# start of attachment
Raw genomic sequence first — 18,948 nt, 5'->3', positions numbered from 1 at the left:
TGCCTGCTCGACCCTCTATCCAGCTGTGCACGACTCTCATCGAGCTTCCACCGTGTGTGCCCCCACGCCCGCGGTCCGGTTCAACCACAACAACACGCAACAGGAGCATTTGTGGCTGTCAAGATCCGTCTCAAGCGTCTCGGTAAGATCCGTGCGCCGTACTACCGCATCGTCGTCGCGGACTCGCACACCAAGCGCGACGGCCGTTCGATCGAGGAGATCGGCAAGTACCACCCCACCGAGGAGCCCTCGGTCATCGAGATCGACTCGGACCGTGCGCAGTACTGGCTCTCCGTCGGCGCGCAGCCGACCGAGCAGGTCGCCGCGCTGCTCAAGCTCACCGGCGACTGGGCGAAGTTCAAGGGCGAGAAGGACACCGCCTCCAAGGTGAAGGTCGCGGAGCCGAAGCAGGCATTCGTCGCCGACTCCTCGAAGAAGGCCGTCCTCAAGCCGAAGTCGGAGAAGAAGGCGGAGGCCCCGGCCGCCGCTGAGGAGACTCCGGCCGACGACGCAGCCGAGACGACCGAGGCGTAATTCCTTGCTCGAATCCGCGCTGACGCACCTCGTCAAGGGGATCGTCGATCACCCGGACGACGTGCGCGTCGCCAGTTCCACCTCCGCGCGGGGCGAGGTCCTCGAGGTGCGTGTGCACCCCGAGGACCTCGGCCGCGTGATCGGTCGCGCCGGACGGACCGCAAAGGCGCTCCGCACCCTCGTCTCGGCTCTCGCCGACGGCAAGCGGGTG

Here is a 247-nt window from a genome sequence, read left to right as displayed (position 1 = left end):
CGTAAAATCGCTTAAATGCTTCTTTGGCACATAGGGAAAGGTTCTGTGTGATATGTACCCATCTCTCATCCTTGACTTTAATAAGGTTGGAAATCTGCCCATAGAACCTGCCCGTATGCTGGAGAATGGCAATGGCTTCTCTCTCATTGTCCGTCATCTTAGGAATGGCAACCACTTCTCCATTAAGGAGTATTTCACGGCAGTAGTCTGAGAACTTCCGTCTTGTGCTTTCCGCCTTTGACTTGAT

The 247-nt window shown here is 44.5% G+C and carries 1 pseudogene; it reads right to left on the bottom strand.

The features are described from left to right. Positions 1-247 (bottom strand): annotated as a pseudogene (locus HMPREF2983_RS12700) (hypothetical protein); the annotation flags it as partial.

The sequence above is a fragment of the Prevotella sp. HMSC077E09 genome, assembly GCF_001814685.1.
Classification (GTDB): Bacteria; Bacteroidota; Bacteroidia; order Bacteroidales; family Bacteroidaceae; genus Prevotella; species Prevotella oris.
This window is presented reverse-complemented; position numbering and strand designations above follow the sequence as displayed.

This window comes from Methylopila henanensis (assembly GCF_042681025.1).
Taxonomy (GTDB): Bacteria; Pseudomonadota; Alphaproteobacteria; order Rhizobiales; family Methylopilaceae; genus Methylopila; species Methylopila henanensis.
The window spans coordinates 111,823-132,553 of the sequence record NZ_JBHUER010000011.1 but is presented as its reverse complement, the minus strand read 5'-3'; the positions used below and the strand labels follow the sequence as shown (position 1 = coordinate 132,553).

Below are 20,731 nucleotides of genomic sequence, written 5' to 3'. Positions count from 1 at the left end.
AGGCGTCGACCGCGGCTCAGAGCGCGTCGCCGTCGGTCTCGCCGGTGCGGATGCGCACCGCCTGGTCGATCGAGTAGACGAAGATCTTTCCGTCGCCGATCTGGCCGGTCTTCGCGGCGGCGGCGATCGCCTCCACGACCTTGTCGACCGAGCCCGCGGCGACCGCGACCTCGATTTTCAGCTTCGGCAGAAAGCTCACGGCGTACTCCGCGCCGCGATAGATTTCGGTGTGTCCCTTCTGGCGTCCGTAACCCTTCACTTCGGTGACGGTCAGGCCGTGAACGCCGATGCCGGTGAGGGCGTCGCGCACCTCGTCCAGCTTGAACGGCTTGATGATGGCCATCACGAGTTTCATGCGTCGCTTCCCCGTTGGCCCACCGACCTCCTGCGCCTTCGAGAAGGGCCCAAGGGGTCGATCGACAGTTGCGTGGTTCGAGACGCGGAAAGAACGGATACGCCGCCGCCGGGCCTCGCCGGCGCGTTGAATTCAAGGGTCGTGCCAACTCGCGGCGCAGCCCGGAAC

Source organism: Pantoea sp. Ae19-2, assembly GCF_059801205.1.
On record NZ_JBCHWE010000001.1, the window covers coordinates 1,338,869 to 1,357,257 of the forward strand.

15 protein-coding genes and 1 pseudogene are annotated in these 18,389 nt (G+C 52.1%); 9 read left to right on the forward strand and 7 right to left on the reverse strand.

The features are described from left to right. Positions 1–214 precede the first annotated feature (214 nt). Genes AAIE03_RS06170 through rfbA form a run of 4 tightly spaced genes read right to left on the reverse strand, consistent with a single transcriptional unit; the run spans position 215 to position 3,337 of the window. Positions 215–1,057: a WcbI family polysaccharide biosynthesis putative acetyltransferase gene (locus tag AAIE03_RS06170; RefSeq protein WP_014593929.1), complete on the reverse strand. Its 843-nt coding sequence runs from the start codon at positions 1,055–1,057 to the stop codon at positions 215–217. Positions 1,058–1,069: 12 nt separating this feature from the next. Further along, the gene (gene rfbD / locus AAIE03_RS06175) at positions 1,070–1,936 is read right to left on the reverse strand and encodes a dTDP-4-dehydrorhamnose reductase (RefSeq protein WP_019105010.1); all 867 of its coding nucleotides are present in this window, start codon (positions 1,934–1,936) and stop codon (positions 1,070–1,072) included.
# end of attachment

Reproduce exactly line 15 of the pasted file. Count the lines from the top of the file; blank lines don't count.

Source organism: Pantoea sp. Ae19-2, assembly GCF_059801205.1.